Not since the industrial revolution has manufacturing been able to trumpet a reputation as the place where the future happens today. However, over the last two decades, it has earned the reputation of being a noisy but dull branch of the modern technological world. Among the myriad of reports and studies about technological innovation, it is much more common now to hear manufacturing cited as an arena where so-called ‘digital transformation’ is being played out.
Why the change? Consider the evolution that started two decades earlier. From the 1980s, Information Technology (IT) was where the real excitement happened, driven by the microprocessor revolution. This was followed by the old world of Operational Technology (OT)– when valves, pumps, milling machines, metal pressers, lathes and conveyor belts joined the party. By embedding processors in OT and connecting everything in the factory to each other as well as the enterprise IT systems, manufacturers created the first version of ‘connected factories’.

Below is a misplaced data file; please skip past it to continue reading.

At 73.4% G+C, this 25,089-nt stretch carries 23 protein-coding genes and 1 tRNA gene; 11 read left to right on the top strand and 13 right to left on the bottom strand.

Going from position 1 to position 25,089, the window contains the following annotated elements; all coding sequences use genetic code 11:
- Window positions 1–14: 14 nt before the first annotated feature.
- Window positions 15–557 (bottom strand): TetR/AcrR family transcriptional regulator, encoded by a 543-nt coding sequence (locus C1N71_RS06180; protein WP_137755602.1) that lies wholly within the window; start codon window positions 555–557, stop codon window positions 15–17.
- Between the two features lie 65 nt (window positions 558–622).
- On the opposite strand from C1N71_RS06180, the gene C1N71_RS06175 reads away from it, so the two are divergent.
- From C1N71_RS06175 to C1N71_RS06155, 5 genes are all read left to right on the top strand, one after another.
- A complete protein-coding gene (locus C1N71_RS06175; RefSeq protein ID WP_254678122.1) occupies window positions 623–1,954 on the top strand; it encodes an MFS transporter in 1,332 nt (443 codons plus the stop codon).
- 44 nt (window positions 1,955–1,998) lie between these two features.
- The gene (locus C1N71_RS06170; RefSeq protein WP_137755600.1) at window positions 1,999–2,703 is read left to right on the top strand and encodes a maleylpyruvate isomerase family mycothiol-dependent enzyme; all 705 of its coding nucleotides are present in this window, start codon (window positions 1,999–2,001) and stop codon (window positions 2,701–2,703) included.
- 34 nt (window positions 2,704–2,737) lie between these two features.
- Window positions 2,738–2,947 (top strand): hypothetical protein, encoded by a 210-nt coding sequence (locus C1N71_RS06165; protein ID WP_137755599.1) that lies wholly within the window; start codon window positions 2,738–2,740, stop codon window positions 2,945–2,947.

A few years later, the ability to give any device an IP address opened the doors to the Internet of Things (IoT) and a new set of ‘hyper-connected’ possibilities for manufacturers. Now they could really see what was happening along entire supply and value chains.